“When planning insurance covers – for your personal or business assets – the clarion call is to never assume the worst cannot happen. Many people believe that the likelihood of a catastrophic event such as a fire, flood or severe hail storm is unlikely, and as a result neglect to properly insure their property, with devastating financial consequences,” explains Mandy.
While many households and businesses owners are understandably looking to reduce costs and overheads in a tough economy, the need to do so without compromising your ability to recover financially from an insured peril is crucial.
Aon provides the following important tips when reviewing your insurance:
- Correctly insure your biggest investments – Your property, buildings, equipment and vehicles are likely to be your biggest financial investments and the foundation of your safety, security and standard of living. Given the significance in your life, these assets need to be correctly insured should you suffer a major catastrophe.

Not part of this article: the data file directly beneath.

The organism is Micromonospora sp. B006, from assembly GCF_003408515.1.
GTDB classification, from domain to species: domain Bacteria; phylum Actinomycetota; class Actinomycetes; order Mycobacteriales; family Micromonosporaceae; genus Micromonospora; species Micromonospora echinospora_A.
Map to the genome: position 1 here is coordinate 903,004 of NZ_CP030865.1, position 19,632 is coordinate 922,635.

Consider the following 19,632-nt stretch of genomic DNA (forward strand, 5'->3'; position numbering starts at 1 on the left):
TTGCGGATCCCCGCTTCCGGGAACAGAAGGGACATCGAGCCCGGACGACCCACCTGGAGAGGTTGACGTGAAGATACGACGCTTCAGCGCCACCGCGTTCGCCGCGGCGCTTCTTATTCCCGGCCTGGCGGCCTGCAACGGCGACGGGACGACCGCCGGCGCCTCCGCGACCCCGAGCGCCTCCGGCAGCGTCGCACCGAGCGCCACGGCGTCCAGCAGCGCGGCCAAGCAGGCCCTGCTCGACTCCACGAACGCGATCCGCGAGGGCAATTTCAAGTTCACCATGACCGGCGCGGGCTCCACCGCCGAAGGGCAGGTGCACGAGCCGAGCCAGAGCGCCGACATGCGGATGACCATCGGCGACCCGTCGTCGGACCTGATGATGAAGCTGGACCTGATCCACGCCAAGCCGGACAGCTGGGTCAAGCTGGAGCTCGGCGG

- Never assume the worst cannot happen – Many people believe that the likelihood of a catastrophic event such as a fire or flood is unlikely, and as a result neglect to properly insure their property and contents.
- Keep your policy up to date – Any alterations, improvements and new purchases add to the value of your asset base. Check that your insurance cover accommodates the additional value, whether you need to specify these improvements and so on. Also, make sure that any building work is done according to council approved building plans and by a builder registered with the NHBRC – if things go wrong and your plans and builder are not up to spec, your insurance is unlikely to pay out.
- Contents Insurance – Insure the contents of your entire property, not just what you think may be lost, stolen or destroyed as a result of an insured peril. An asset register is an incredibly useful tool to keep track of all your items – make a note of make, model, serial numbers and purchase value and date for a comprehensive register. And remember, while you may not think you’re at risk for a burglary due to being in a security complex or environment, a fire or flood is a completely different story.